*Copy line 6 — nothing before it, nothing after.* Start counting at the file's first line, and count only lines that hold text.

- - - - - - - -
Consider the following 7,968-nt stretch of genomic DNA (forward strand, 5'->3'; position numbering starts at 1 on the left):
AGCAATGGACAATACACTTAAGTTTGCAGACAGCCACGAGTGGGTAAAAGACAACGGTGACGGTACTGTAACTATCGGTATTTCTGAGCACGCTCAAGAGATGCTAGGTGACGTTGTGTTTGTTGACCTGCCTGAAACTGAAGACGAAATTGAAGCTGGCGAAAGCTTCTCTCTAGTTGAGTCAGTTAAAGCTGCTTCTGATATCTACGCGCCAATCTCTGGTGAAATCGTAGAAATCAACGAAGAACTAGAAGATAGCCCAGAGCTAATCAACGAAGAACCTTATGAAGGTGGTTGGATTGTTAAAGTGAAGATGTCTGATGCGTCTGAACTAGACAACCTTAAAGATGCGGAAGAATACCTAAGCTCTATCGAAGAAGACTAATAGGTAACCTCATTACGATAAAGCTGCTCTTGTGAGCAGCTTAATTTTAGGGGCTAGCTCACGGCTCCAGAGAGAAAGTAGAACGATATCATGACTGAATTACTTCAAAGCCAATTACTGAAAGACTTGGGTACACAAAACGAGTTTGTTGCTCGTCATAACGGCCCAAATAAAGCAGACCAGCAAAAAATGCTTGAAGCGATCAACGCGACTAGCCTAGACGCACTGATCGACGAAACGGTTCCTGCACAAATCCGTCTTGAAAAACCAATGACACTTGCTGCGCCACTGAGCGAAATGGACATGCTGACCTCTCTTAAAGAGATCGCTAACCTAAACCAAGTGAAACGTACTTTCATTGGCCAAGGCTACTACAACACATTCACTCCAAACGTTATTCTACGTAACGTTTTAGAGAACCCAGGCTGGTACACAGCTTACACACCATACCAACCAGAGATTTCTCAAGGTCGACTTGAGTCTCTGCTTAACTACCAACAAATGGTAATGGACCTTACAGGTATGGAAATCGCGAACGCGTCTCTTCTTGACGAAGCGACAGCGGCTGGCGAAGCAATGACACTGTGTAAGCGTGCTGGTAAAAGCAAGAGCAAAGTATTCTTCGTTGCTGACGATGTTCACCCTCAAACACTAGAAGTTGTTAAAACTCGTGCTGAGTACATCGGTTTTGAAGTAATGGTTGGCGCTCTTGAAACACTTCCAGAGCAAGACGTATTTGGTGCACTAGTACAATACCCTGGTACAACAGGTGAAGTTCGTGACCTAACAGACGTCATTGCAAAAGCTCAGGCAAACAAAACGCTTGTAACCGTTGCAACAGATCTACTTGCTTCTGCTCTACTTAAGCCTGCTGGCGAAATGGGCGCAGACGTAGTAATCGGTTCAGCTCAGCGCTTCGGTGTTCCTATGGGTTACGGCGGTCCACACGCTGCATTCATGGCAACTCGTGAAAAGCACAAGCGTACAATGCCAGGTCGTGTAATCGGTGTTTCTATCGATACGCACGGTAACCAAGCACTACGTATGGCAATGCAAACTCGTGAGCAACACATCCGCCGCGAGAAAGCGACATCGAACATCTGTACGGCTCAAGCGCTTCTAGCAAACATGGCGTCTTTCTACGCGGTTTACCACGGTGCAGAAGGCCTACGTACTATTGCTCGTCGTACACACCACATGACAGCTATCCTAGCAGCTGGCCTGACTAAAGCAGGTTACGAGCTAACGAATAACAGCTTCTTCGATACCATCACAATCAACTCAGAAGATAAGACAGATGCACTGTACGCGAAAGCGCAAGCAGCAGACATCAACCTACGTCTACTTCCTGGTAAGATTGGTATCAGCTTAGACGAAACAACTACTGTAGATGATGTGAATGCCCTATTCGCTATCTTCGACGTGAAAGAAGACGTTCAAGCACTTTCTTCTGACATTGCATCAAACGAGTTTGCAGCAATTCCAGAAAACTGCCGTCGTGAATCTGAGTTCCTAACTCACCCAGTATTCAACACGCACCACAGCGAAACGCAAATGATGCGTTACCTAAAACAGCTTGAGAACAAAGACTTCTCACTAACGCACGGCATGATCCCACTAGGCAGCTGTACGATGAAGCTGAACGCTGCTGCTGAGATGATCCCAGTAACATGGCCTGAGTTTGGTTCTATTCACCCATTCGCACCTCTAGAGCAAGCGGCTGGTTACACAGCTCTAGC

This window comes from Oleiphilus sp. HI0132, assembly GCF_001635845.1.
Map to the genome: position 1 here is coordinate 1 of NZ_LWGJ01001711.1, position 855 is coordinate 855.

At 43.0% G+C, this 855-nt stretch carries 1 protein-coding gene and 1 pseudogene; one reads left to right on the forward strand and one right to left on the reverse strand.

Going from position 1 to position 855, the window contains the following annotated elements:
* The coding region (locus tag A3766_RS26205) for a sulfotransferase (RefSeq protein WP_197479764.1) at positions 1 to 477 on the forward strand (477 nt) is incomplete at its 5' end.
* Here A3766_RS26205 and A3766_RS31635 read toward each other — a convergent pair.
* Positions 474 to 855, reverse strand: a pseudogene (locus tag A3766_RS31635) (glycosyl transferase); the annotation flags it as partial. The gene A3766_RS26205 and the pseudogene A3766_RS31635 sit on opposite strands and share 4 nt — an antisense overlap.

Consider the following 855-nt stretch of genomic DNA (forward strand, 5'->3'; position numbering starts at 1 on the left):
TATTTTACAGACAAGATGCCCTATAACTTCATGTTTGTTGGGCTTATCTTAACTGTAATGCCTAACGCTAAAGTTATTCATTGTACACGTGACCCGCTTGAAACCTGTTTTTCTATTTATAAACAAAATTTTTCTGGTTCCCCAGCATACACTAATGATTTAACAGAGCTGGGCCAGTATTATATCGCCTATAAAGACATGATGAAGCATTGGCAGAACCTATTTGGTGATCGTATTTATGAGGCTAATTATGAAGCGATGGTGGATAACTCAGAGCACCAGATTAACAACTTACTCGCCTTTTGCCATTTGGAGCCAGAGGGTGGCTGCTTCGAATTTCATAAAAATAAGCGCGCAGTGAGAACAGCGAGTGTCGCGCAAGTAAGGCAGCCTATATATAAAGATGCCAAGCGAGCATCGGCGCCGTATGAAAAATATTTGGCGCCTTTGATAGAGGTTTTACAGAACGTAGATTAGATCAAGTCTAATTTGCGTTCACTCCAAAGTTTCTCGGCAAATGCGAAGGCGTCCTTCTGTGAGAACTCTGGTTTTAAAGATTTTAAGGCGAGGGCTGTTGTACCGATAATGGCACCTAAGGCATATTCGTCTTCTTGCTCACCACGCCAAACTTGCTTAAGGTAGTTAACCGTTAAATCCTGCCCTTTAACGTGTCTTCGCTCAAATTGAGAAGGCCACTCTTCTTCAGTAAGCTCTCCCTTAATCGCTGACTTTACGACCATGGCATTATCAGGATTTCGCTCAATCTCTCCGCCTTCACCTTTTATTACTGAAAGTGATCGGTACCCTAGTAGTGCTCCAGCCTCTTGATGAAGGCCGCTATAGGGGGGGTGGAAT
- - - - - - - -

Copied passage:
Going from position 1 to position 855, the window contains the following annotated elements: